PCR analyses

Transgenic progeny were identified by PCR screening of genomic tail DNA using primers that hybridize specifically to the SV40 sequence of the transgene (Fig. 1). The sense primer (5′-GTGAAGGAACCTTACTTCTGTGGTG-3′) hybridizes 5′ to the intron splice site and the antisense primer (5′-GTCCTTGGGGTCTTCTACCTTTCTC-3′) hybridizes 3′ to the intron splice site to yield a 300 bp fragment in PCR reactions. Reactions were carried out for 28-32 cycles using the following conditions: denaturation for 30 seconds at 94°C; annealing for 30 seconds at 60°C; and extension for 60 seconds at 72°C. A final extension was carried out for 2 minutes at 72°C.

To confirm expression of the transgenes, RT-PCR (Promega, Madison WI) was carried out on RNA isolated from P5 and P21 lenses. Reverse-transcribed first strand cDNA (2 μl) was amplified using the SV40 primers and conditions described above for genomic DNA. Amplification of a correctly spliced transgene mRNA was detected by the presence of a 250 bp fragment after agarose gel electrophoresis.

Histology

Embryonic tissues for histology were obtained by mating superovulated FVB/N female mice with transgenic males. Female FVB/N mice were superovulated by injection with 5 IU of pregnant mare serum gonadotrophin (Lyppard, Sydney, Australia) followed by injection with 5 IU of human chorionic gonadotrophin (Lyppard), 47 hours later. After injection with HCG, mice were placed in a cage with the transgenic male overnight. The presence of a vaginal plug the following morning indicated successful mating (0.5 day gestation; E0.5). Pregnant mice were euthanased by cervical dislocation or CO2 asphyxiation at various stages of development and conceptuses removed. Embryos, fetal heads or postnatal eyes were fixed in 10% phosphate-buffered formalin for 24-48 hours, dehydrated and embedded in Paraplast paraffin wax (Oxford Labware, St Louis, MO). Tissues were also fixed in 3% glutaraldehyde, post-fixed in 1% osmium tetroxide and stained ‘en bloc’ with 2% uranyl acetate before being embedded in Spurr’s resin.

Preparation of lens epithelial explants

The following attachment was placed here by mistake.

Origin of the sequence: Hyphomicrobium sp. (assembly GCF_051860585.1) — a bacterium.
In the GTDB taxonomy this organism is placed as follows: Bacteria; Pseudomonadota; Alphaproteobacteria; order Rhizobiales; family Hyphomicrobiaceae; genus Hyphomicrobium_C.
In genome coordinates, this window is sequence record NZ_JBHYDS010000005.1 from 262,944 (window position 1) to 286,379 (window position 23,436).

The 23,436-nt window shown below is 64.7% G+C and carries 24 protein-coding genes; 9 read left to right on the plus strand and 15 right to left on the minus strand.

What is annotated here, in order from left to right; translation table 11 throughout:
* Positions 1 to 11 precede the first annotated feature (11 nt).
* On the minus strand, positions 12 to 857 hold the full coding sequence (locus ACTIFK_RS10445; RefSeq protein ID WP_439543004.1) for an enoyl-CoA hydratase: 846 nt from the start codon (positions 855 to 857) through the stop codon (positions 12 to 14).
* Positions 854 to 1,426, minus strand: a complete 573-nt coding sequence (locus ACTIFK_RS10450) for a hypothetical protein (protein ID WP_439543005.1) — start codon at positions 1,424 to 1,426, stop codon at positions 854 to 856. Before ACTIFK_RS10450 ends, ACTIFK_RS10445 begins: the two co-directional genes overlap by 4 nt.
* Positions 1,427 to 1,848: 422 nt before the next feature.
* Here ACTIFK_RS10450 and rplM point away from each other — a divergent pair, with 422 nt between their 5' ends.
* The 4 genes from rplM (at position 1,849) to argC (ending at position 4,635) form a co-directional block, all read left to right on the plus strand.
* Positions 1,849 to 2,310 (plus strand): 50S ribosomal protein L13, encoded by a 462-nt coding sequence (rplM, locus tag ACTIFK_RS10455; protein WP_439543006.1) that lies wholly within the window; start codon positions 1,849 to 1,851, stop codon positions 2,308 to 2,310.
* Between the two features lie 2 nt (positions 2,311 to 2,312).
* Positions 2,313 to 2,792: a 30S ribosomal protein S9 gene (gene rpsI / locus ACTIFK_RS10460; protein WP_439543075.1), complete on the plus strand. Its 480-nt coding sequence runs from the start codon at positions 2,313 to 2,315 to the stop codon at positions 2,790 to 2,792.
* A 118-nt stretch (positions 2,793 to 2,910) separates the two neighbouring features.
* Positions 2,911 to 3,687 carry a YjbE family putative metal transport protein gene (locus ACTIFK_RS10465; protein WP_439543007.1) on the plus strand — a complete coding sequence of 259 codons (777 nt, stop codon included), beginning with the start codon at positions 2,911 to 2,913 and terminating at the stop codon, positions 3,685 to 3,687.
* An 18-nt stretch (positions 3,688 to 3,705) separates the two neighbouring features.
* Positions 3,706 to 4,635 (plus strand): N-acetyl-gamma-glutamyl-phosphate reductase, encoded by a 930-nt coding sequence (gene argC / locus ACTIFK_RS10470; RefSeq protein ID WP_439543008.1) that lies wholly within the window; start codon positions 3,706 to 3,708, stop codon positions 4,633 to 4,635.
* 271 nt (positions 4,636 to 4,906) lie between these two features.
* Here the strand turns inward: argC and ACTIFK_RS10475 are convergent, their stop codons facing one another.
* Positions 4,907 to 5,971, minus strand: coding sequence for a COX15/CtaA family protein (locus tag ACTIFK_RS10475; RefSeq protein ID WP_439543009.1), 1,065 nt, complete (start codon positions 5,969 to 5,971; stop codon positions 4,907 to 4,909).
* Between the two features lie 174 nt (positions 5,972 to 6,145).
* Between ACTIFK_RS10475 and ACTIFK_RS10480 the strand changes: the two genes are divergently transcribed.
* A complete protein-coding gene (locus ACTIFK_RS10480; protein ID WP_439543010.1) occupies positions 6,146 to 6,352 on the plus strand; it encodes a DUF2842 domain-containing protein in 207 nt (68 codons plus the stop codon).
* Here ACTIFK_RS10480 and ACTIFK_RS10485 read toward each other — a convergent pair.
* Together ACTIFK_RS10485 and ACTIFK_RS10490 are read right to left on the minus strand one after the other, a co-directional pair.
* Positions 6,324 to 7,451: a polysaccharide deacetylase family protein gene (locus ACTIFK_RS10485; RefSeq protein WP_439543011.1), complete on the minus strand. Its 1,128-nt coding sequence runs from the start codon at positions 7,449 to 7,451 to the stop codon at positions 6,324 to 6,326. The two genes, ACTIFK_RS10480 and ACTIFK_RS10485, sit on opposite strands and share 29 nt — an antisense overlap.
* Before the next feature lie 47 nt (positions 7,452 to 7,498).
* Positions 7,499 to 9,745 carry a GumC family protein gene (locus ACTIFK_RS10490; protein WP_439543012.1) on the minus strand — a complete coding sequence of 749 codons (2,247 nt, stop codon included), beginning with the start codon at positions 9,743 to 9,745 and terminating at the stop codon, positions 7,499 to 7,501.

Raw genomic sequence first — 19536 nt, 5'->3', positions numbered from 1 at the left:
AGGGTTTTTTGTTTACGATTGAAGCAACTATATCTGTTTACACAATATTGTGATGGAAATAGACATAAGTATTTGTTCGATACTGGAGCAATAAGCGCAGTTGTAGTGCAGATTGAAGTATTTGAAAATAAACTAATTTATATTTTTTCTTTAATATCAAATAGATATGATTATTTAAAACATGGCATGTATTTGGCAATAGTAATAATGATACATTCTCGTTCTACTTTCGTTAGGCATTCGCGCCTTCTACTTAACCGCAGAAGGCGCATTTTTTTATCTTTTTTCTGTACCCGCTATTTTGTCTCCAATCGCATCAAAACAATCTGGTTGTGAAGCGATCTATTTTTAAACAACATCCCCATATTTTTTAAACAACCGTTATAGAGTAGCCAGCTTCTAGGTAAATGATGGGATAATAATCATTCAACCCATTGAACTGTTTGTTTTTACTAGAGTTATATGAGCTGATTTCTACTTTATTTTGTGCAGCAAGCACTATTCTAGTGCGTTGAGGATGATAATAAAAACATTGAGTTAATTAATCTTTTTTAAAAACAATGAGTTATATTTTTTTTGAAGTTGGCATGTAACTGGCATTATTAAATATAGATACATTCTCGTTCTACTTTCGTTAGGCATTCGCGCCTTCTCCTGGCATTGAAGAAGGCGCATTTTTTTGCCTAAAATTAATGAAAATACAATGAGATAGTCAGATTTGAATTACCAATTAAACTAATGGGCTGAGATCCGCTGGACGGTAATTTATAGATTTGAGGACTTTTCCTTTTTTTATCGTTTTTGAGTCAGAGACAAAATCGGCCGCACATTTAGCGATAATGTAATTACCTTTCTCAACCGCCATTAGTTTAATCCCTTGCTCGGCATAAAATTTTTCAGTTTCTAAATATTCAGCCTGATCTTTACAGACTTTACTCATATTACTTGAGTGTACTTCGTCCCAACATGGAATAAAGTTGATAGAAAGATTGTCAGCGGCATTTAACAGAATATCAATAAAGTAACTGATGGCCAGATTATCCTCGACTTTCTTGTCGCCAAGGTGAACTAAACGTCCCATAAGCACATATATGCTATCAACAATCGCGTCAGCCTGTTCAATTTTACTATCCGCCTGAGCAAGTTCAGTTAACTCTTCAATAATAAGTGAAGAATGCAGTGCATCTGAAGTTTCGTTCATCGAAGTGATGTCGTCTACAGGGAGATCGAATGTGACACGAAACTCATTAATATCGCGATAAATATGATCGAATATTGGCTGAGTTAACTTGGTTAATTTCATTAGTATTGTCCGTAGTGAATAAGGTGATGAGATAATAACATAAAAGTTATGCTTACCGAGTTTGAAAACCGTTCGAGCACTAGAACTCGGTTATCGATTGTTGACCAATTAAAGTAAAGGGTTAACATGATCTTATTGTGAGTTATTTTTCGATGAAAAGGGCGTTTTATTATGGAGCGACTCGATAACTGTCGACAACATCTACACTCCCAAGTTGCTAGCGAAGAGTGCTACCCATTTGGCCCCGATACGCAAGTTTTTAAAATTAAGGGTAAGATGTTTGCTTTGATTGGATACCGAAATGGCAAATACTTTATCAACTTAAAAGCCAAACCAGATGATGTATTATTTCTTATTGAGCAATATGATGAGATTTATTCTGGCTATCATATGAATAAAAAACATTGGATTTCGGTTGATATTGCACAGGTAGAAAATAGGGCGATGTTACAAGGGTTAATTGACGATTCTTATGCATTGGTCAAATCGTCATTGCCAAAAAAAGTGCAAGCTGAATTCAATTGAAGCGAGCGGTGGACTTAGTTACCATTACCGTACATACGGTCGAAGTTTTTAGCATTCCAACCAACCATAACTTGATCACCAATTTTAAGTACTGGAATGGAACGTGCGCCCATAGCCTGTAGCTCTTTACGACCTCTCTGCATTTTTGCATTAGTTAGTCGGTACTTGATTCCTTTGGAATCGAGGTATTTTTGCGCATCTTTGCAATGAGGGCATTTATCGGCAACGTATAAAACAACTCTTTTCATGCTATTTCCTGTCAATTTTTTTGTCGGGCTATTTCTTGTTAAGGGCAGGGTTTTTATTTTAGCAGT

Explants of lens epithelium were prepared from 5-day-old mice as described previously for rat lenses (Hales et al., 1995). After incubation of lenses for 15 minutes at 37°C and 5% CO2 in medium 199 (containing 0.1% bovine serum albumin and antibiotics), the capsule with associated epithelium was peeled away from the fibers and pinned, cells facing down, onto laminin-coated Thermanox coverslips (two explants per coverslip) as described previously (Hales et al., 1992). Medium was replaced with fresh culture medium (1 ml/dish) with or without FGF2 at a final concentration of 100 ng/ml. The migratory response of lens epithelial cells was assessed and photographed daily by phase contrast microscopy during the 4-day culture period. After 4 days, explants were fixed for 10 minutes in 1% paraformaldehyde, 0.24% glutaraldehyde in phosphate-buffered saline (PBS) and then rinsed or stored in PBS until stained. To examine the actin filament component of the cytoskeleton, cultures were incubated at room temperature with 1 μg/ml rhodamine-conjugated phalloidin (Sigma, St Louis, MO) in PBS for 1 hour, rinsed extensively with PBS and stained with 5 μg/ml Hoechst dye for 10 minutes at room temperature to label cell nuclei. After washing with PBS, the Thermanox cover slips, with explants attached, were mounted onto 50 mm coverslips, and viewed and photographed with an epi-fluorescence microscope.

In situ hybridization

The expression patterns of the transgene and other endogenous genes were examined by in situ hybridization (ISH) of paraffin sections using 35S-UTP-labeled riboprobes as described previously (Robinson et al., 1995b). Transgene expression was assayed using a riboprobe coding for the SV40 region of the transgene (Fig. 1). cDNAs for hamster αB-crystallin (530 bp) and rat βB2-crystallin (569 bp) were obtained from Dr Nicolette Lubsen (Department of Biochemistry, University of Nijmegen, The Netherlands). A 556 bp cDNA for MIP (Robinson et al., 1998) was obtained from Dr Ana Chepelinsky (National Eye Institute, Bethesda MD).

Immunofluorescence

For intermediate filament (CP49, CP115) and crystallin immunofluorescence, 5-7 μm paraffin sections of embryonic or postnatal eyes were hydrated and incubated for 30 minutes in blocking solution (3% normal goat serum in PBS with 0.1% BSA) to reduce nonspecific staining. Sections were then incubated overnight at 4°C with polyclonal rabbit antibodies specific for CP49/CP115 (1:100) or for either α- or β-crystallin (1:200) in blocking solution. After rinsing in PBS with 0.1% BSA, sections were incubated for 1 hour at room temperature with FITC-conjugated sheep anti-rabbit polyclonal antibody (Silenus/Amrad, Melbourne, Australia), rinsed again and examined by fluorescence microscopy. Polyclonal antibodies against human CP49 (phakinin) and CP115 (filensin) were obtained from Dr Paul Fitzgerald (Cell Biology and Human Anatomy, University of California, Davis, CA). The rabbit polyclonal antibodies for the crystallins have been described previously (McAvoy, 1978).